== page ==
New diesel tech gives gas-guzzlers real competition.
In the 1970s, Americans had a love/hate relationship with diesel cars. Though more fuel-efficient than their gas cousins, the cars were noisy, underpowered, smog-belching reminders of just how badly the fuel crisis had crippled the nation. By the mid-’90s, lower gas prices all but banished them from U.S. showrooms.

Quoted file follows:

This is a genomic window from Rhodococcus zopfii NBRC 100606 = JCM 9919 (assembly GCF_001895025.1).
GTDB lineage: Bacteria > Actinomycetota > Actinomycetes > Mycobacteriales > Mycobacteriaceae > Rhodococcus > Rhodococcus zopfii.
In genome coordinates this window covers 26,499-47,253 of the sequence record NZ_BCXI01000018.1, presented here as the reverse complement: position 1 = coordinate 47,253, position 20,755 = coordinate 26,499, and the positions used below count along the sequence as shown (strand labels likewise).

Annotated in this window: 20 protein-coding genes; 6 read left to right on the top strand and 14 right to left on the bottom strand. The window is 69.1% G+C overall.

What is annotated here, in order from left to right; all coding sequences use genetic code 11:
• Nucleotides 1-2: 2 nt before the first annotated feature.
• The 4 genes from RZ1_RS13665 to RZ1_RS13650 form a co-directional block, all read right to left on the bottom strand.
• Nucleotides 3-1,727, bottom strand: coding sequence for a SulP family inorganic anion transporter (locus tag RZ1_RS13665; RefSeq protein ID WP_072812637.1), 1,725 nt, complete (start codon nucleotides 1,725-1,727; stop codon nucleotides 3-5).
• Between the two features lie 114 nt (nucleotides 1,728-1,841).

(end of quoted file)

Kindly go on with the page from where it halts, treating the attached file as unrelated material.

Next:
Meanwhile European carmakers, spurred by diesel-friendly tax structures, kept at it. They traded sloppy mechanical fuel injection for high-pressure electronic systems that better atomize fuel.